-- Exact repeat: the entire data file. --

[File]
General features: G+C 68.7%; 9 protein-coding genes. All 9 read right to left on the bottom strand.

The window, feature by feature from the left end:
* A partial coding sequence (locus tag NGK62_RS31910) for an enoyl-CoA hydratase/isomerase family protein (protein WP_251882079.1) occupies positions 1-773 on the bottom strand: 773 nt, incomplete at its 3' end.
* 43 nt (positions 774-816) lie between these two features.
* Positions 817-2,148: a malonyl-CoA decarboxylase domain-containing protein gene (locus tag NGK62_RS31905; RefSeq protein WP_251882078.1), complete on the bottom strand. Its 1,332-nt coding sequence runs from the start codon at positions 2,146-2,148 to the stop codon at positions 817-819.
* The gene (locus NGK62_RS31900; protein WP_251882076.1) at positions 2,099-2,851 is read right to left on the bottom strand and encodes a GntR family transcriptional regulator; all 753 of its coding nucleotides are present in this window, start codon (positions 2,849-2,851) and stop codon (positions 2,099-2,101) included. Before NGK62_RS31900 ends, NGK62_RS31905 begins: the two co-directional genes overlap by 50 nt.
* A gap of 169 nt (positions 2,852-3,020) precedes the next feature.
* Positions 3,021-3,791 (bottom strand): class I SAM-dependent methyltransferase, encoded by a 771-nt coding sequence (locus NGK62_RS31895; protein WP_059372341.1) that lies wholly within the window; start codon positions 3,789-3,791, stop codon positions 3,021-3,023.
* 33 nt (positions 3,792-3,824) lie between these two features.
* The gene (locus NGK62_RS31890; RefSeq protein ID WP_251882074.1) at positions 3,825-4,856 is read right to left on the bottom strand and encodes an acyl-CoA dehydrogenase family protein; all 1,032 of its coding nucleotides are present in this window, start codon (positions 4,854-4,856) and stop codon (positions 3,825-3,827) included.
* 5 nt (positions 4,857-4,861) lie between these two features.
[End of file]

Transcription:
General features: G+C 68.7%; 9 protein-coding genes. All 9 read right to left on the bottom strand.

The window, feature by feature from the left end:
* A partial coding sequence (locus tag NGK62_RS31910) for an enoyl-CoA hydratase/isomerase family protein (protein WP_251882079.1) occupies positions 1-773 on the bottom strand: 773 nt, incomplete at its 3' end.
* 43 nt (positions 774-816) lie between these two features.
* Positions 817-2,148: a malonyl-CoA decarboxylase domain-containing protein gene (locus tag NGK62_RS31905; RefSeq protein WP_251882078.1), complete on the bottom strand. Its 1,332-nt coding sequence runs from the start codon at positions 2,146-2,148 to the stop codon at positions 817-819.
* The gene (locus NGK62_RS31900; protein WP_251882076.1) at positions 2,099-2,851 is read right to left on the bottom strand and encodes a GntR family transcriptional regulator; all 753 of its coding nucleotides are present in this window, start codon (positions 2,849-2,851) and stop codon (positions 2,099-2,101) included. Before NGK62_RS31900 ends, NGK62_RS31905 begins: the two co-directional genes overlap by 50 nt.
* A gap of 169 nt (positions 2,852-3,020) precedes the next feature.
* Positions 3,021-3,791 (bottom strand): class I SAM-dependent methyltransferase, encoded by a 771-nt coding sequence (locus NGK62_RS31895; protein WP_059372341.1) that lies wholly within the window; start codon positions 3,789-3,791, stop codon positions 3,021-3,023.
* 33 nt (positions 3,792-3,824) lie between these two features.
* The gene (locus NGK62_RS31890; RefSeq protein ID WP_251882074.1) at positions 3,825-4,856 is read right to left on the bottom strand and encodes an acyl-CoA dehydrogenase family protein; all 1,032 of its coding nucleotides are present in this window, start codon (positions 4,854-4,856) and stop codon (positions 3,825-3,827) included.
* 5 nt (positions 4,857-4,861) lie between these two features.